How to Run a Profitable Market Booth

On Demand
Until Mar 31
Topic: Marketing and Sales

Operating a successful booth at farmers and craft markets takes a whole lot of art and a little bit of science.

Sign up for this free On-Demand workshop to gain key insights and guidance from expert booth operator Nikki Guerrero of Hot Mama Salsa, along with an engaging panel of local vendors representing farm, craft, and food businesses.

You’ll hear first-hand advice from the owners of Spring Up Farm, Pelican & Piper, and OleBob’s Crab Cakes, who will share how they got started and offer tips for becoming more profitable, and you get to hear the topics that were covered in the Q&A.

This workshop is hosted by the Clatsop SBDC, North Coast Food Web and Astoria Sunday Market, and is designed for both existing booth operators and those who are looking to set up their first booth at local farmers or craft markets.

Topics to be covered include:

  • How to get started
  • Resources and supplies needed
  • Booth and product presentation
  • Business planning
  • Marketing
  • Interactions with customers

The Clatsop SBDC is pleased to offer this workshop to our business community free of charge.

Clatsop Community College SBDC workshops are not eligible for continuing education credits and we will not be able to issue any certificates of completion or provide similar statements or documentation.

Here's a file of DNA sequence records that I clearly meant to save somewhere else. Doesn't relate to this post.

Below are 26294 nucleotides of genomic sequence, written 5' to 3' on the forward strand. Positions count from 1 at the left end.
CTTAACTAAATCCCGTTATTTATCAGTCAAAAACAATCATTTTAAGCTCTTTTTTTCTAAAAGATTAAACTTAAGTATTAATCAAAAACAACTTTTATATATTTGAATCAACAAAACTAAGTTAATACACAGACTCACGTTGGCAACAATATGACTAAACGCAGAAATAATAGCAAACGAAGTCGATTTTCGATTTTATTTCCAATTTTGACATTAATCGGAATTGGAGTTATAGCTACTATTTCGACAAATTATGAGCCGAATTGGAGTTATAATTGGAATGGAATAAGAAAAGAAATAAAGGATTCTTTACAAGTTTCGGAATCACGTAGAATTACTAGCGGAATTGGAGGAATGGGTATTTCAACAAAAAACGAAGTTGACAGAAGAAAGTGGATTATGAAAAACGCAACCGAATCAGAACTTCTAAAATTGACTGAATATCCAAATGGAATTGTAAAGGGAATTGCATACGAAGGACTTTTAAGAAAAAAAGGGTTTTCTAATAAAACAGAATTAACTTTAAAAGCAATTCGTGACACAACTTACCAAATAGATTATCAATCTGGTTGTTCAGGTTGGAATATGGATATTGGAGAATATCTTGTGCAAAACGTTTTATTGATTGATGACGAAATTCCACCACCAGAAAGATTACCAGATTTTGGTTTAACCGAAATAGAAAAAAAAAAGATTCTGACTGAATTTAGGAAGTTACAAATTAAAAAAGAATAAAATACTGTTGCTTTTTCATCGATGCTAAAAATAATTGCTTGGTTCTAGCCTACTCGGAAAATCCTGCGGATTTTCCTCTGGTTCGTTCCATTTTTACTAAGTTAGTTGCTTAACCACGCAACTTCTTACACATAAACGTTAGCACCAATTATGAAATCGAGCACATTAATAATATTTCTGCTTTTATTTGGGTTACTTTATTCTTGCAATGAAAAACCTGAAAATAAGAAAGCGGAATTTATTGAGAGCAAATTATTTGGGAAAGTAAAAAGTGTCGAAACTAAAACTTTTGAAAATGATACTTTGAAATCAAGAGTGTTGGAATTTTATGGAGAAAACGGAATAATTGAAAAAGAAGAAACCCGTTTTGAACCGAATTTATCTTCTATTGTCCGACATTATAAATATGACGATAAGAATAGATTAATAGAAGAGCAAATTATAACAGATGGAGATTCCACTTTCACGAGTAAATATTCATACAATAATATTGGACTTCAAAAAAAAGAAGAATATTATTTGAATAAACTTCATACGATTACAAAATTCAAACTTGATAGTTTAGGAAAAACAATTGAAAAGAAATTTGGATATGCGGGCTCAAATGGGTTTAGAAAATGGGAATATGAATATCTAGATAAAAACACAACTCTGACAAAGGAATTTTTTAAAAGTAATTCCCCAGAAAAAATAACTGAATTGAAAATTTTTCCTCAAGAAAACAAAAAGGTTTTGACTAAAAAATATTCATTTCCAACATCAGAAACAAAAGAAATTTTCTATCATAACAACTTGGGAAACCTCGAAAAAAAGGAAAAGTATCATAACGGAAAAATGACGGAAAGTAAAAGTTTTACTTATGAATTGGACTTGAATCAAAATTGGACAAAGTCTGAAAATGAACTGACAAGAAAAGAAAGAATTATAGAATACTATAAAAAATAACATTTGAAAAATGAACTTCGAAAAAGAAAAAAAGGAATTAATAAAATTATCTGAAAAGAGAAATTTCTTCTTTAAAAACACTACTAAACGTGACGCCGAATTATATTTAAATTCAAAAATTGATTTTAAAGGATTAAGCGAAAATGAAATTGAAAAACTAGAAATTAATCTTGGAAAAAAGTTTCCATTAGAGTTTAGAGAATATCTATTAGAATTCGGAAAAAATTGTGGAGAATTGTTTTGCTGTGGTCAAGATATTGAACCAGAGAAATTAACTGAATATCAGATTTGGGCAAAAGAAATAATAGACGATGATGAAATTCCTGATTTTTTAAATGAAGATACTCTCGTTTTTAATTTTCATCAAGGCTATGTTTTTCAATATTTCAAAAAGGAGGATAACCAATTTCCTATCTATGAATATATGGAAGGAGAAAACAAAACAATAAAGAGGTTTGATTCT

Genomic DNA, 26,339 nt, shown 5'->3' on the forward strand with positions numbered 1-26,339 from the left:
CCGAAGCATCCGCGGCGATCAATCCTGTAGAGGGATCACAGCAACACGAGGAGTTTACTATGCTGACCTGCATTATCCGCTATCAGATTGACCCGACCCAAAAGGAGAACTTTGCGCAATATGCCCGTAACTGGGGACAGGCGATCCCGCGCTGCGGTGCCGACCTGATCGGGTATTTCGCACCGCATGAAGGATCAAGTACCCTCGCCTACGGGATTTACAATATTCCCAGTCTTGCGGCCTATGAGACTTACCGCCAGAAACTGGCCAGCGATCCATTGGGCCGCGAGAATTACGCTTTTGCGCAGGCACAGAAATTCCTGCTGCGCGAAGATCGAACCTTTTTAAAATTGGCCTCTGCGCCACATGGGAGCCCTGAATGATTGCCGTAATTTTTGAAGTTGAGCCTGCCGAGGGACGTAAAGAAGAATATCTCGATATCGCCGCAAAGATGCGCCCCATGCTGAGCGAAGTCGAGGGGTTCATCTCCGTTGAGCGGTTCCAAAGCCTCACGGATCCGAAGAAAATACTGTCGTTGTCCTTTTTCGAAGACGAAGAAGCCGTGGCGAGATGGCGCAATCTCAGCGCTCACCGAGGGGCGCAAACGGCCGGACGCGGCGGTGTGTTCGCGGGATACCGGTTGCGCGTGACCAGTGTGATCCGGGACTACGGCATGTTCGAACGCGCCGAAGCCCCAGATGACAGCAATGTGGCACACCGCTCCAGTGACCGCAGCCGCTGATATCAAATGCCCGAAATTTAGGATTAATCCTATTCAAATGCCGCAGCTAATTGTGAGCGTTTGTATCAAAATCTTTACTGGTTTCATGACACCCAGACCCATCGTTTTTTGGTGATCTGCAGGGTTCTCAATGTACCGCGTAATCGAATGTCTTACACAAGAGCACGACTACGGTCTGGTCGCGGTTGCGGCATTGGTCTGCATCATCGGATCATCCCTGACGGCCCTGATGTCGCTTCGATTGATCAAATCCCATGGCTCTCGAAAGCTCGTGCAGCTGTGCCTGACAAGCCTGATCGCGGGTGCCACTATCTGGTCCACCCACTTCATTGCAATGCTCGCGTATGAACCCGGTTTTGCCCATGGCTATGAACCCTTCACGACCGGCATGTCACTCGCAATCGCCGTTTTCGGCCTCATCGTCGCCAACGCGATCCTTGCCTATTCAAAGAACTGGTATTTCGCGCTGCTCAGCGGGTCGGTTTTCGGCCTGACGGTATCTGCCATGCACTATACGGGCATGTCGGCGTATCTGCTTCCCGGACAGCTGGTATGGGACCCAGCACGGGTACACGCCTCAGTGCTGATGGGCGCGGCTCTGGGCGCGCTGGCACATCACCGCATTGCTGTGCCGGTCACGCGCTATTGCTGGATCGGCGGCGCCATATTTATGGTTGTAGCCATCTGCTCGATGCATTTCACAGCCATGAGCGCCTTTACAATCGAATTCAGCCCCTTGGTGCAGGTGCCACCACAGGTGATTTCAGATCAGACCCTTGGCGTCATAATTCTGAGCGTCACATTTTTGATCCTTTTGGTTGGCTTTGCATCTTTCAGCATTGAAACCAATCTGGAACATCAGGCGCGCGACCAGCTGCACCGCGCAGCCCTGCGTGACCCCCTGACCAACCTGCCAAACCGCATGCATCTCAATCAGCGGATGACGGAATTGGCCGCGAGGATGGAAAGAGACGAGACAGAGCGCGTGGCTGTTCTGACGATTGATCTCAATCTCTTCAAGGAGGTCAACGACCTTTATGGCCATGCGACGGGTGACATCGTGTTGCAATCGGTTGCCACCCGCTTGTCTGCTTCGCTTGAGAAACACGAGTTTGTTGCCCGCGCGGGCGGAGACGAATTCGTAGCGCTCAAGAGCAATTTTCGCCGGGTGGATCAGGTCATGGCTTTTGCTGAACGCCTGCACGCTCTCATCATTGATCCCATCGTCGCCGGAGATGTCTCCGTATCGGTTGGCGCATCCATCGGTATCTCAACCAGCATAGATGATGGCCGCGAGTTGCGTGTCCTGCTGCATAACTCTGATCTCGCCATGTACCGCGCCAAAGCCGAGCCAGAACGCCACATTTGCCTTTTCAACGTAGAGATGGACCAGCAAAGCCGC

Speaker(s): Nikki Guerrero, Owner, Hot Mama Salsa Nikki grew up in the desert Southwest of Arizona. Spending time with family, cooking, and travel were Guerrero family tenants. She moved to California in 1992 to attend the University of California San Diego where she received a degree in Photography and Conceptual Art. After school she continued to travel, make art, and work in the restaurant industry. In 1999 she landed in Portland Oregon and wound up working for a virtual tour company that sent her around the world shooting for Hard Rock Café and Hilton hotels. In 2007 Nikki decided to settle down and get married, left the virtual tour company, began studying nutrition, and worked independently as a Photographer. In 2008, she decided to blend her love of cooking, nutrition education, and Mexican culture and opened Hot Mama Salsa in an effort to bring the flavors of home to her Portland community. Over the last ten years she has worked to raise a daughter, Chavela Rose, and a business. Her work is fueled by the

Fee: No Cost